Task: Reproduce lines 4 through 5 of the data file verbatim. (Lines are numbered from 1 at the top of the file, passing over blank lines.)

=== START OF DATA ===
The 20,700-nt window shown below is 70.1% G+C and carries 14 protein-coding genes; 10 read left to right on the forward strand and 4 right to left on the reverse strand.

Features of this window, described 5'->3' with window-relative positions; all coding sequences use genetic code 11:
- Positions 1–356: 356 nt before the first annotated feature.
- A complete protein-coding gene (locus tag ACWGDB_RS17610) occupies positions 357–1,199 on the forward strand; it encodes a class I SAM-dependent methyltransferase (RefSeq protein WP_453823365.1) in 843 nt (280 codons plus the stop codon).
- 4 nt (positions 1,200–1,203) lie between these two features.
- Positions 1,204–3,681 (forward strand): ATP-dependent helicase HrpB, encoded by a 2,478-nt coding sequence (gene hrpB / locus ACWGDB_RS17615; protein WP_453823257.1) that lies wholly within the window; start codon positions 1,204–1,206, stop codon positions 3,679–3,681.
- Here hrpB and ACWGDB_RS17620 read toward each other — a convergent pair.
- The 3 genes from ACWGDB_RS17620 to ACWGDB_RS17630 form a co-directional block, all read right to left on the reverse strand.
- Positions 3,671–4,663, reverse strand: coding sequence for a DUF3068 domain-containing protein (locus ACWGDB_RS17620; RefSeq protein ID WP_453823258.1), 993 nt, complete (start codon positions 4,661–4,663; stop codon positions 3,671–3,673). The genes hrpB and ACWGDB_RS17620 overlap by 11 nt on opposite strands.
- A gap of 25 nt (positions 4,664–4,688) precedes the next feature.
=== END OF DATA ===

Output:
- A complete protein-coding gene (locus tag ACWGDB_RS17610) occupies positions 357–1,199 on the forward strand; it encodes a class I SAM-dependent methyltransferase (RefSeq protein WP_453823365.1) in 843 nt (280 codons plus the stop codon).
- 4 nt (positions 1,200–1,203) lie between these two features.